I truly wish you all une bonne année! Let 2011 be better than 2010 ever was!

With much love,

Barb the French Bean

Thursday, December 30, 2010

The Christmas Spirit in Dijon and the South of France

I mean, feeling the Christmas Spirit shouldn't be too hard when the view out your window looks like this:

Yet this year, something was missing. I had been trying to pinpoint hole. What could it be?

Was it the taste? Something didn't taste right.

I wasn't craving freshly baked cookies. My family sticks to brownies, but I'm not yearning to eat those either.

I'm certainly not craving my mother's homemade pecan pie (because I'm allergic to nuts), nor am I wishing to eat her fruitcake.

I think I know what the absent factor was: Eggnog. That is the one word that sums up my taste. Specifically, the Publix-brand eggnog that I purchase from said supermarket. I haven't had any in over two years, and this is going to be my third Christmas sans lait de poule.

Oh, the French eat salmon, foie gras, escargot, shellfish, caviar, wine, turkey and drink champagne throughout their Christmas feast, but the mention of eggnog receives an instictive "beurk!"

"How could you possibly drink that?", my shocked students asked with disgusted disbelief.

"For the same reason you eat fatty goose liver and snails cooked in a garlic butter sauce: it's delicious."

I'm almost tempted to make some eggnog on my own, but knowing my patience when it comes to cooking eggs, I might just succeed in making a creamy, cinnamon-flavored egg soup instead. Mmm, yum...

Something didn't sound right. The music which I have grown up listening to was missing in the background. Over time, I've incorporated some French Christmas songs like Petit Papa Noel and Vive le Vent to my repetoire, but I still need to hear Brenda Lee belt out her rocking beat.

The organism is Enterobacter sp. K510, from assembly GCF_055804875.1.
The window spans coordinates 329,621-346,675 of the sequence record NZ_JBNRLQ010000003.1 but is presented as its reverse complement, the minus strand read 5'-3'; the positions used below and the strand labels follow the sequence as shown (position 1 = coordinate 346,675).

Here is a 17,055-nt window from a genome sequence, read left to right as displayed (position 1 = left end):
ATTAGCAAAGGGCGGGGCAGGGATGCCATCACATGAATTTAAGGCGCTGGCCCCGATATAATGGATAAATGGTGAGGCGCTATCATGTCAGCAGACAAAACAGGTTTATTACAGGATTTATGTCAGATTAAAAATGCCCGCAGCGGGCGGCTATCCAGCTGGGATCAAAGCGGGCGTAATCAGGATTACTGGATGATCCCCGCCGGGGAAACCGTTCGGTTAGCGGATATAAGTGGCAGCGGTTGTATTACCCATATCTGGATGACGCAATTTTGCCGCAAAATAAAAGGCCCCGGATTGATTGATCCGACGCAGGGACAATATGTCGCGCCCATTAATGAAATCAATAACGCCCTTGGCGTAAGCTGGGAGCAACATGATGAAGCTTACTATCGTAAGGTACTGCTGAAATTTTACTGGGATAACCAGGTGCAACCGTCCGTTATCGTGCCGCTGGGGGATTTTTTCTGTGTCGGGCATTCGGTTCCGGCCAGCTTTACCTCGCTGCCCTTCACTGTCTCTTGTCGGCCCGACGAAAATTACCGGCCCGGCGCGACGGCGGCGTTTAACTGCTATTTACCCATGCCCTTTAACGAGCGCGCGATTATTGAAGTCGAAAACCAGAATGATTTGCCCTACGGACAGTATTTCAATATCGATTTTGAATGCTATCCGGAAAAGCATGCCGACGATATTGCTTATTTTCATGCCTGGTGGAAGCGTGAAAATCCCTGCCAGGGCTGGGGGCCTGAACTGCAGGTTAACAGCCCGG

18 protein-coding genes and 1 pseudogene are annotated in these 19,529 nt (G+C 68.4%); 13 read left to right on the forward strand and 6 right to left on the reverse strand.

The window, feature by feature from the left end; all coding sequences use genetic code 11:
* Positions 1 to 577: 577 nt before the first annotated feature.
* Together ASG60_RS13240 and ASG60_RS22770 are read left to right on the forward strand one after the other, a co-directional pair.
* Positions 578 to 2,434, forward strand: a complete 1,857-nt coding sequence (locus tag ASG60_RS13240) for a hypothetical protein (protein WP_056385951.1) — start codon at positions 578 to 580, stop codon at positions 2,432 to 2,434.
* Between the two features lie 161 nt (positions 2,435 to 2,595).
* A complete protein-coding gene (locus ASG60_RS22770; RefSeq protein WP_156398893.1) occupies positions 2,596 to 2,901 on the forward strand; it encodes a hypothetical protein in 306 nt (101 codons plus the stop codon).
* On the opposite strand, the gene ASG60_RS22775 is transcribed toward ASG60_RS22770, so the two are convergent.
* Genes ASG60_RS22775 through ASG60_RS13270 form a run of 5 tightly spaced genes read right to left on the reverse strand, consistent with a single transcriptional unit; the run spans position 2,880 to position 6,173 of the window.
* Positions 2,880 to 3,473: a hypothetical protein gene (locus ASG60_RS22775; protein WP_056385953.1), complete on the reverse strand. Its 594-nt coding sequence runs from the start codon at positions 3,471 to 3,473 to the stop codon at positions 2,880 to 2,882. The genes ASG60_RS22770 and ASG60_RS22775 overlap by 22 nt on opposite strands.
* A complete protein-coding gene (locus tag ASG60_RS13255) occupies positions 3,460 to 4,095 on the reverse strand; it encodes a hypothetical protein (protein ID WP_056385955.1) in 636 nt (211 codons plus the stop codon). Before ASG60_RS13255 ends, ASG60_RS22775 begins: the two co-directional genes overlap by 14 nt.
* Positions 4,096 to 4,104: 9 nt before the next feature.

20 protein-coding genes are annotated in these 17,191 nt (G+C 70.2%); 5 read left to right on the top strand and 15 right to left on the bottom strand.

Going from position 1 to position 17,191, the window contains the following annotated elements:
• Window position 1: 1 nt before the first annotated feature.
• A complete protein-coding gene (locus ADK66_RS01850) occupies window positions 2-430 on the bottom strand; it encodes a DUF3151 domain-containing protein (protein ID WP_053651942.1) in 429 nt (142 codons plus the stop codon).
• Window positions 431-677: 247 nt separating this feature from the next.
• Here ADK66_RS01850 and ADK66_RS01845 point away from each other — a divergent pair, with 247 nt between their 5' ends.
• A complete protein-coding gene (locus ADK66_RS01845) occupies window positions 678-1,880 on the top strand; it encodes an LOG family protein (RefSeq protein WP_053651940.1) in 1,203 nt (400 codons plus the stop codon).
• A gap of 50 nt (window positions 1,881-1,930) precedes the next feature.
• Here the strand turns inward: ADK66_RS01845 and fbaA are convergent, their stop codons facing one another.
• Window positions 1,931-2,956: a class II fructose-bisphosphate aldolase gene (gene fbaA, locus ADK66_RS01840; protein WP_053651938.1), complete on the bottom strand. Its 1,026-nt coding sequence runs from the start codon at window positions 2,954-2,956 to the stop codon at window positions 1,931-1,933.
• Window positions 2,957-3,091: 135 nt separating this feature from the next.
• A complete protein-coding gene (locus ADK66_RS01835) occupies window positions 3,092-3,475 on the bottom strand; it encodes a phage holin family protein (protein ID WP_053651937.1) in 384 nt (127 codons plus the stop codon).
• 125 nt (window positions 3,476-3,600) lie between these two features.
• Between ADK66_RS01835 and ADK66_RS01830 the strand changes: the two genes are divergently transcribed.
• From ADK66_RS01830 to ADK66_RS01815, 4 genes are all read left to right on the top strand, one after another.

Luckily, this year, I brought a CD from the States to fill the gap. I spent the last couple of weeks in the school year teaching my high schoolers about Christmas in the States and played my music. We rocked out to Jingle Bell Rock and Rocking Around the Christmas Tree.

I tell them how we like to hang stockings by the chimney and how bad kids, instead of being awarded with presents, receive a lump of coal in their stocking. The new vocabulary throws them off and their reaction is the same one I have become accustomed to seeing with most of English my lessons:

I translate.

"The chimney is une cheminée, a lump is un morceau, coal is du charbon and a stocking is a type of large sock, une grosse chaussette."

In unison, they serenade me with a glorious wave of comprehension.

They tell me when they were children, they were threatened by Saint Nicolas's meaner cousin, le Père Fouettard. This deranged version of Santa Claus whips the naughty, misbehaved children who cut off the cat's whiskers and didn't eat enough vegetables during the year. Next to Père Fouettard, a lump of coal doesn't seem so bad; at least you get a present regardless of your behavior.

At least I had the music, but something didn't look or smell right.

I inhaled deeply. The stark absence of a certain fragrence made its presence known. I glumly stared around my room. The boxes of of Christmas decorations that I had accumulated in two years caught my attention. Suddenly, it hit me. I knew what was missing: the perfume that comes from a Christmas tree!